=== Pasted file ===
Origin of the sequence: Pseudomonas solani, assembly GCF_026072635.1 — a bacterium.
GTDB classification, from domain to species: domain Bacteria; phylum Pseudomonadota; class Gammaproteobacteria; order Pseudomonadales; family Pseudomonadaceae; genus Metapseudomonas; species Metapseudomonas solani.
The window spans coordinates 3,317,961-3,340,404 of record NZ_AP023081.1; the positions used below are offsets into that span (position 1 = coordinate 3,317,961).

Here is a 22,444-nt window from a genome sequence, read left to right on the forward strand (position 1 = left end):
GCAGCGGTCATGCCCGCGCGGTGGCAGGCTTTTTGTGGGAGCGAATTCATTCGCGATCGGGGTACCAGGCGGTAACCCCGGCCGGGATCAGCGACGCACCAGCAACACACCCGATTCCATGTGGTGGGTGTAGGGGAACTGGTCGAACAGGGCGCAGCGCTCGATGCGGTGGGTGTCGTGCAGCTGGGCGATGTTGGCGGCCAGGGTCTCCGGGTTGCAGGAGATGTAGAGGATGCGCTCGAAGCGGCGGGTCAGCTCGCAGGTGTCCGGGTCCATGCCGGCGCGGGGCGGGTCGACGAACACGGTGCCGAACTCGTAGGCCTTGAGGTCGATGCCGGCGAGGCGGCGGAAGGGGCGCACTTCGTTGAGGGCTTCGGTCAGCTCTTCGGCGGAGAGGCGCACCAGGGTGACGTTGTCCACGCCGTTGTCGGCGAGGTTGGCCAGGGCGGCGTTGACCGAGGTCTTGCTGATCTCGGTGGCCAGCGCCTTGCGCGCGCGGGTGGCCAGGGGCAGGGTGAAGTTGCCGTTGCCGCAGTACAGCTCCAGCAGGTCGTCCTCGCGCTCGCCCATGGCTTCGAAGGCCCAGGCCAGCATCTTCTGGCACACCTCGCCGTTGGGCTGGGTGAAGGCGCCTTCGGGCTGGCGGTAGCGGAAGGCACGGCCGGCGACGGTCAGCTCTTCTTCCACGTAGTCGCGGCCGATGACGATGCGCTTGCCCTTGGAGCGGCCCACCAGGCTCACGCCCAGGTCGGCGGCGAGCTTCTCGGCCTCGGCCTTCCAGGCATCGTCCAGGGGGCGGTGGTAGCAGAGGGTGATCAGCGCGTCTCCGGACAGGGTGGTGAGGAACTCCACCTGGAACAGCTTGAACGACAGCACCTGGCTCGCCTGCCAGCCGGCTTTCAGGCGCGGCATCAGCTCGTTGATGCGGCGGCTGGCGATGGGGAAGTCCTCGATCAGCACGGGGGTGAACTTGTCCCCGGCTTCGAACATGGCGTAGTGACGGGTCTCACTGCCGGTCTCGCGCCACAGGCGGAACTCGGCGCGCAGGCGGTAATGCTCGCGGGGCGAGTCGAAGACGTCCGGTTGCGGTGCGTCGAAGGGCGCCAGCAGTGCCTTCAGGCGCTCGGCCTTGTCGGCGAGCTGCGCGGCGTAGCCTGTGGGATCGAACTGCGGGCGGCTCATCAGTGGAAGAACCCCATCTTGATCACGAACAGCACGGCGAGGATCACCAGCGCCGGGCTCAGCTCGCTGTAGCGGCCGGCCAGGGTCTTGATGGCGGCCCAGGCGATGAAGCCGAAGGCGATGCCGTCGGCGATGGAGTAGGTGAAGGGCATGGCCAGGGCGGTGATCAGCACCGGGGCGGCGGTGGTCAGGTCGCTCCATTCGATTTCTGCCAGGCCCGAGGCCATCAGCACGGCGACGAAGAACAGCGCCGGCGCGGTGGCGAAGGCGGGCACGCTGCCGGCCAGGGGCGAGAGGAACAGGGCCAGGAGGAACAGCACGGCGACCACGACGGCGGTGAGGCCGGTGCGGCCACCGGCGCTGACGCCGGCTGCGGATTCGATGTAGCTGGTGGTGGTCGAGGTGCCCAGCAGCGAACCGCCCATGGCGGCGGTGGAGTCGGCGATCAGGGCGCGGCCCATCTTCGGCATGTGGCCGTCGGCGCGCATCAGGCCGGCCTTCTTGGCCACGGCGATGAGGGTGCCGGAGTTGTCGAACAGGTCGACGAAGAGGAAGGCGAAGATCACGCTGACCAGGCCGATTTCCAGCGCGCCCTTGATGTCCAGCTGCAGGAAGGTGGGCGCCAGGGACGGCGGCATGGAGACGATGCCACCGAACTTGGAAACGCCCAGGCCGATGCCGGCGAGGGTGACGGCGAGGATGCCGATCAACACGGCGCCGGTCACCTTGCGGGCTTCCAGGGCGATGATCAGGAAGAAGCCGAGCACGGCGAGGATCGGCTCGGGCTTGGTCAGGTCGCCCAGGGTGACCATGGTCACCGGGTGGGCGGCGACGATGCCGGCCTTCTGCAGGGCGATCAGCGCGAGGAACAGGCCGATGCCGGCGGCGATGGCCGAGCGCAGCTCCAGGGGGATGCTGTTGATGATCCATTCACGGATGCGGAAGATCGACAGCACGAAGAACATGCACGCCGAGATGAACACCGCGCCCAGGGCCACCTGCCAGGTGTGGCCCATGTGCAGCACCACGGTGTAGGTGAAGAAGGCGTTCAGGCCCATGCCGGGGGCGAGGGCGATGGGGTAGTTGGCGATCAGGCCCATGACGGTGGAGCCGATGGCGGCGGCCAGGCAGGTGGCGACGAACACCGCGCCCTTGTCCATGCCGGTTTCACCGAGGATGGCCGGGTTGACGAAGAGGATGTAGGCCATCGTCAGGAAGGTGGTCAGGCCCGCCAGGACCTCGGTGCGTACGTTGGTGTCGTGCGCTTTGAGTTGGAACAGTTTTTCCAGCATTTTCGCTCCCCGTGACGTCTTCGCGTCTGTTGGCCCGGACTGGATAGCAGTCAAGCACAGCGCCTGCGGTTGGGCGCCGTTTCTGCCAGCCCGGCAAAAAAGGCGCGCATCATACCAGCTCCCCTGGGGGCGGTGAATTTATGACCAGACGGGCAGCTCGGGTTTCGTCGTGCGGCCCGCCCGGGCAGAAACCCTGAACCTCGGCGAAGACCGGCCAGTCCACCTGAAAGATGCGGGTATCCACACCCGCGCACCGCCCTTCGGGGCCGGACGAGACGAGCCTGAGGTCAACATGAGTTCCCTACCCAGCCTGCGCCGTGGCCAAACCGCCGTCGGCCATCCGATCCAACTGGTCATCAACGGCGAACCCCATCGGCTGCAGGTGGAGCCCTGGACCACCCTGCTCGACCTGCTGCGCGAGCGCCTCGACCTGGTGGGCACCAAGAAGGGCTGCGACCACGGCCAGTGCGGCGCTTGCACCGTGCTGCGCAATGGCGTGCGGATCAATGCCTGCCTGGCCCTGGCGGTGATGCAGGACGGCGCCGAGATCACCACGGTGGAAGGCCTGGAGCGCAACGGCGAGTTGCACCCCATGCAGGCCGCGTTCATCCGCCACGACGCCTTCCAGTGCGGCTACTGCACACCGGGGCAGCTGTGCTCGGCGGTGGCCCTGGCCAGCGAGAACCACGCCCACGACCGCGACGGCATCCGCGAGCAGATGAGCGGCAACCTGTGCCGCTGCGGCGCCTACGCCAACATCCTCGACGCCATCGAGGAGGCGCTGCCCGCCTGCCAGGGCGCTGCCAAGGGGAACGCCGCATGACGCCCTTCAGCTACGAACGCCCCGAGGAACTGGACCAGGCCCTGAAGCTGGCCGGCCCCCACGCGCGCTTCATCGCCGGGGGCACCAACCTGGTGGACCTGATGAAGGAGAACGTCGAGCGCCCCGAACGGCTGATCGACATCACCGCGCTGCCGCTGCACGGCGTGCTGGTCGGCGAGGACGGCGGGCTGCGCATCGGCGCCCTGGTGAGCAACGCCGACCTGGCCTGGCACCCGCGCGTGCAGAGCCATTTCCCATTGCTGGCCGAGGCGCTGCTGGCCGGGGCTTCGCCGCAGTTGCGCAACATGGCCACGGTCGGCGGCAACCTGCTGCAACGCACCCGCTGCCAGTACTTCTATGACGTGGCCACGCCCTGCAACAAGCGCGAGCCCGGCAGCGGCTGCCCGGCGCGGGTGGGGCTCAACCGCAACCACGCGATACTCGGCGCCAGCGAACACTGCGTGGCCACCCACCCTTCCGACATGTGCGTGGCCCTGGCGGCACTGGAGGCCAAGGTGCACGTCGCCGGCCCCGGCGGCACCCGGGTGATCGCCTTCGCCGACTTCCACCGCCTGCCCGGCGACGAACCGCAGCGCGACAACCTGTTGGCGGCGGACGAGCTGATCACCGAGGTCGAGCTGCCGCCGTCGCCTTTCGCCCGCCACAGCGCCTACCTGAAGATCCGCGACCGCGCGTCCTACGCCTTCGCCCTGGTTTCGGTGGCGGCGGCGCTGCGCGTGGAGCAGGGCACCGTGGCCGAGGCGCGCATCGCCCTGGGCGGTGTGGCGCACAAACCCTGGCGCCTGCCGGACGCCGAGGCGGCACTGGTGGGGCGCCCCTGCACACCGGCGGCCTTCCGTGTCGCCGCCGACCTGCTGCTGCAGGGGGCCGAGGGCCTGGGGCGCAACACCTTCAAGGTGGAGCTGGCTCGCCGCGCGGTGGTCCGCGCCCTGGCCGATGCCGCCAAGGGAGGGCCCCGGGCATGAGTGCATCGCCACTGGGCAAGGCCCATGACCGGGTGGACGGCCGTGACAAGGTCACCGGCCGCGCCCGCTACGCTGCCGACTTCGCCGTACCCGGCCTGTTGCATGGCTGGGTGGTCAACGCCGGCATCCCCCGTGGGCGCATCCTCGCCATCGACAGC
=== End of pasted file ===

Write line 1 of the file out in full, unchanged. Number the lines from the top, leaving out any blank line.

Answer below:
Origin of the sequence: Pseudomonas solani, assembly GCF_026072635.1 — a bacterium.